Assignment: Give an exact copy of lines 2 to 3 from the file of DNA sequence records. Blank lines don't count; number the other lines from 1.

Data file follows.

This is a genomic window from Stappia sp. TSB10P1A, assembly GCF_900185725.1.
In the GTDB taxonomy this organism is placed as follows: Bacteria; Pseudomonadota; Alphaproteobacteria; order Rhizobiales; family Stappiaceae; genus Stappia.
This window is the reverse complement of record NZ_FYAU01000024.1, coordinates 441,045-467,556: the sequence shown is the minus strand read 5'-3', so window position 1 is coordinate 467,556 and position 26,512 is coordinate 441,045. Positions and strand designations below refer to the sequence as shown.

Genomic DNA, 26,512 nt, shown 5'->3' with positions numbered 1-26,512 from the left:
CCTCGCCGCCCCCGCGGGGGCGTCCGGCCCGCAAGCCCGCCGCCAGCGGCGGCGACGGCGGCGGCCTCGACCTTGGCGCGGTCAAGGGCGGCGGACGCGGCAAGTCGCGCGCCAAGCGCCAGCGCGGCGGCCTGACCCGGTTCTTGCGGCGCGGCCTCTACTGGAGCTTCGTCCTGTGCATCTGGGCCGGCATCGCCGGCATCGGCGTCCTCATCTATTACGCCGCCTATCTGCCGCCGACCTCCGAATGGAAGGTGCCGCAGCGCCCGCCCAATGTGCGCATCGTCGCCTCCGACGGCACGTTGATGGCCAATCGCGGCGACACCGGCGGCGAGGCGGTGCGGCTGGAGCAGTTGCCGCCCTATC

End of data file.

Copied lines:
In the GTDB taxonomy this organism is placed as follows: Bacteria; Pseudomonadota; Alphaproteobacteria; order Rhizobiales; family Stappiaceae; genus Stappia.
This window is the reverse complement of record NZ_FYAU01000024.1, coordinates 441,045-467,556: the sequence shown is the minus strand read 5'-3', so window position 1 is coordinate 467,556 and position 26,512 is coordinate 441,045. Positions and strand designations below refer to the sequence as shown.